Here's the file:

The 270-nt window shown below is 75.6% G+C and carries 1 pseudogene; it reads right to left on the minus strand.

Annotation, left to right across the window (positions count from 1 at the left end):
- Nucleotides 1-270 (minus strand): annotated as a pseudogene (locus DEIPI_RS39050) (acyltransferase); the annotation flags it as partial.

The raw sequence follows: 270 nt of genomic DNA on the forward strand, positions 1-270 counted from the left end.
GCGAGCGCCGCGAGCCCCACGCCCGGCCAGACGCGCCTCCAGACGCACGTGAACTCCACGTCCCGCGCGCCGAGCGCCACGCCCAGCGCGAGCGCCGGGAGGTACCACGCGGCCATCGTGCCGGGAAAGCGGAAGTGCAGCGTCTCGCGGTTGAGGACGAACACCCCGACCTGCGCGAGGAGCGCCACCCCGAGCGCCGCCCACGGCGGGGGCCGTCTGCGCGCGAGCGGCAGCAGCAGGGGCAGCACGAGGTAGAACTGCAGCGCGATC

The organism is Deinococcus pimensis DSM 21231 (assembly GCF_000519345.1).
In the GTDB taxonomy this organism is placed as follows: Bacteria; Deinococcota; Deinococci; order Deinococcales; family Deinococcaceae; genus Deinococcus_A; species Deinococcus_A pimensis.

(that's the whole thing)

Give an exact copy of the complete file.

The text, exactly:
The 270-nt window shown below is 75.6% G+C and carries 1 pseudogene; it reads right to left on the minus strand.

Annotation, left to right across the window (positions count from 1 at the left end):
- Nucleotides 1-270 (minus strand): annotated as a pseudogene (locus DEIPI_RS39050) (acyltransferase); the annotation flags it as partial.

The raw sequence follows: 270 nt of genomic DNA on the forward strand, positions 1-270 counted from the left end.
GCGAGCGCCGCGAGCCCCACGCCCGGCCAGACGCGCCTCCAGACGCACGTGAACTCCACGTCCCGCGCGCCGAGCGCCACGCCCAGCGCGAGCGCCGGGAGGTACCACGCGGCCATCGTGCCGGGAAAGCGGAAGTGCAGCGTCTCGCGGTTGAGGACGAACACCCCGACCTGCGCGAGGAGCGCCACCCCGAGCGCCGCCCACGGCGGGGGCCGTCTGCGCGCGAGCGGCAGCAGCAGGGGCAGCACGAGGTAGAACTGCAGCGCGATC

The organism is Deinococcus pimensis DSM 21231 (assembly GCF_000519345.1).
In the GTDB taxonomy this organism is placed as follows: Bacteria; Deinococcota; Deinococci; order Deinococcales; family Deinococcaceae; genus Deinococcus_A; species Deinococcus_A pimensis.